Atlantic Sapphire's emergency harvest of 200,000 salmon at its Miami facility on July 28, highlights the operational risks involved in land-based salmon farming ventures, seafood analysts told IntraFish.

"This once again shows the operational risk in land-based farming and every time you get such an incident you will get a risk premium," DNB Markets analyst Alexander Aukner told IntraFish.

The Oslo-listed salmon farmer on Wednesday began urgently harvesting 200,000 fish from one of its growout systems at its Miami farm because nearby disruptive construction work stressed the fish and caused an unspecified number of salmon mortalities.

The incident does not shake Aukner's faith in the company but shows that it is "still difficult to get the systems up and running," he said.

Kepler Cheuvreux analyst Christian Nordby said the loss of fish does not mean much but "creates uncertainty about how things will go with a company that, in practice, will expand for another 10 years."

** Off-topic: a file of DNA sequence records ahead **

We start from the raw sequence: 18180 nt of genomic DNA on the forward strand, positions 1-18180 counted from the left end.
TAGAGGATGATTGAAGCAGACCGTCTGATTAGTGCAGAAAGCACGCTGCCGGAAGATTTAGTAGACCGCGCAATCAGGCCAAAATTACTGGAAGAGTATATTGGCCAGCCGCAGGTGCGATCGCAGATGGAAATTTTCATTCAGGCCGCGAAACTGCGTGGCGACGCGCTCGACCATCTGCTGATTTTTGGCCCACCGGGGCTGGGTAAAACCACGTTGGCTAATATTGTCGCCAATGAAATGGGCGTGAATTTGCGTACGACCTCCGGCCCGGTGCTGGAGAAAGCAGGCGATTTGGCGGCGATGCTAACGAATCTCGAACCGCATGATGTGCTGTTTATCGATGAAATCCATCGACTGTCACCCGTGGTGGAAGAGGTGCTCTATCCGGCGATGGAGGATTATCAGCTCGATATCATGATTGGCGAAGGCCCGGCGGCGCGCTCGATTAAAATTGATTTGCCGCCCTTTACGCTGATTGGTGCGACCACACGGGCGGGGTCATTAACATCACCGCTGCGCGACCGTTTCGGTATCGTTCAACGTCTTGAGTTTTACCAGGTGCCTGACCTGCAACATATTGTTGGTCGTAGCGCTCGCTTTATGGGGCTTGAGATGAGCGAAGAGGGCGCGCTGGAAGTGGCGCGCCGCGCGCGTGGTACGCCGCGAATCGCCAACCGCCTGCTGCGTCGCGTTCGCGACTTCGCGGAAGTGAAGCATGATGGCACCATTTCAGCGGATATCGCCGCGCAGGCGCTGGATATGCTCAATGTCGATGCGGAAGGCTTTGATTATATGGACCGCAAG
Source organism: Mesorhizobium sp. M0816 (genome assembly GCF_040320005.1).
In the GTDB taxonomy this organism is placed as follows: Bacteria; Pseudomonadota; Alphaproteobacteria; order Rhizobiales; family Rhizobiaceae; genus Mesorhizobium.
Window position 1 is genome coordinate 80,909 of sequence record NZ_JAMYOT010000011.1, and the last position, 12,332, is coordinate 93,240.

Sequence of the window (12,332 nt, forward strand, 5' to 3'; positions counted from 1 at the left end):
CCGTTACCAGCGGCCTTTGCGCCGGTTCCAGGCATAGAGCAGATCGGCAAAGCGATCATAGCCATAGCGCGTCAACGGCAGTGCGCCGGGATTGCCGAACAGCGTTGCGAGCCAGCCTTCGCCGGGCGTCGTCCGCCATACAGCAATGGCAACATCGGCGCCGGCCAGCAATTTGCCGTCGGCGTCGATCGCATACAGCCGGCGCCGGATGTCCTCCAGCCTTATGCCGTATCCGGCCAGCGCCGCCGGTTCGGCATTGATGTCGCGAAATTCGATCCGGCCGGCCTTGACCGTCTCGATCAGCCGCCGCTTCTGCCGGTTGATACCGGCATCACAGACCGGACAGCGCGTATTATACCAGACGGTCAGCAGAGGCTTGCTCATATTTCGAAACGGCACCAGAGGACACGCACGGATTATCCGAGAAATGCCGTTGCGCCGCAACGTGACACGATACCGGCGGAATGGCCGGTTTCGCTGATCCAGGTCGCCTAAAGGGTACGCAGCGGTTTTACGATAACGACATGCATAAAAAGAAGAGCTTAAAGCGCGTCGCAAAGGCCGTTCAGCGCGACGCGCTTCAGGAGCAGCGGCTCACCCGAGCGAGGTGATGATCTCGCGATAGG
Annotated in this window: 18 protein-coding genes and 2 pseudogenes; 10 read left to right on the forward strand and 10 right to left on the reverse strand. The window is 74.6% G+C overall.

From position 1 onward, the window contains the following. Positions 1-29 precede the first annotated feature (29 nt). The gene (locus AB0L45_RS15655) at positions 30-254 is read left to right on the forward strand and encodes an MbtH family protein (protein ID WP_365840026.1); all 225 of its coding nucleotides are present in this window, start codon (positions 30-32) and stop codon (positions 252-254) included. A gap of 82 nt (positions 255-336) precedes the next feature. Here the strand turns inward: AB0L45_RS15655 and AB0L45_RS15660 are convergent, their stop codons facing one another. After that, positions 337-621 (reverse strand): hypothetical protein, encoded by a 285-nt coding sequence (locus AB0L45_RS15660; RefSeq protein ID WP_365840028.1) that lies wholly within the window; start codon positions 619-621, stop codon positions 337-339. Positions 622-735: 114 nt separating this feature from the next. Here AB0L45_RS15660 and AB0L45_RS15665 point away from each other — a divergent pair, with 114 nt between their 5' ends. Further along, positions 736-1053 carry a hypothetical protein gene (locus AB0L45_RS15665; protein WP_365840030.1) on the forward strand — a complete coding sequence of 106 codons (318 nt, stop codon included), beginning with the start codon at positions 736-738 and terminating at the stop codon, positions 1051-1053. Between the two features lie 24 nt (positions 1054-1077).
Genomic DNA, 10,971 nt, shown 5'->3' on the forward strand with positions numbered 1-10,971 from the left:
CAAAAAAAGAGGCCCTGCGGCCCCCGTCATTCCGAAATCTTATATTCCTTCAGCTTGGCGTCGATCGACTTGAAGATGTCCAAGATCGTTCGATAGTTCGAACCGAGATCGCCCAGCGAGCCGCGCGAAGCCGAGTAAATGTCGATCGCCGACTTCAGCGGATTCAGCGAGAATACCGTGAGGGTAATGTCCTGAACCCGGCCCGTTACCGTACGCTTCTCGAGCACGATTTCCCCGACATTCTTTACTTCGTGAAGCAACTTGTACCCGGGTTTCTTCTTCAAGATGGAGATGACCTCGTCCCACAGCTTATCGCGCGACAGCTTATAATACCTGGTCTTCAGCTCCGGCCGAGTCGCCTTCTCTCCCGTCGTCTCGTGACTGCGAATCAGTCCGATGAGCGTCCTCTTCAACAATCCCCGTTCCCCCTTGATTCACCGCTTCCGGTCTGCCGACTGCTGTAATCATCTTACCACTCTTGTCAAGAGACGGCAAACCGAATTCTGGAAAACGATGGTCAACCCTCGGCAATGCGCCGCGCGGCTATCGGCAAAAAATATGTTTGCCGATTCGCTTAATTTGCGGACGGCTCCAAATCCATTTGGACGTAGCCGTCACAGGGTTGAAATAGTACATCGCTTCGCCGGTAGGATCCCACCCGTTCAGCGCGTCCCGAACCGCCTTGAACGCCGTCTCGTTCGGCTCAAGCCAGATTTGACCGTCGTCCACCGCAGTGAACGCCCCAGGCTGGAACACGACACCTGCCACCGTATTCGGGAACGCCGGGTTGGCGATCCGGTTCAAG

Atlantic Sapphire's share price fell about 7.32 percent to NOK 114 (€10.70/$12.60) as the Oslo Exchange opened for trading July 29 in reaction to the incident.

"The fall in value is much, much more than the salmon is worth, but it's about risk," Nordby told IntraFish.

"Almost all value in the company is from 2030 onwards, as only a small increase in the risk premium will lead to a sharp fall in price."

Nordby emphasized the risk in Atlantic Sapphire is much higher compared with a conventional salmon farming company.

"This is something investors also know," Norby said. "It is a new industry and one must endure that there will be a number of challenges."

Prior to today's announcement, Kepler Cheuvreux had a "BUY" recommendation on the Atlantic Sapphire stock.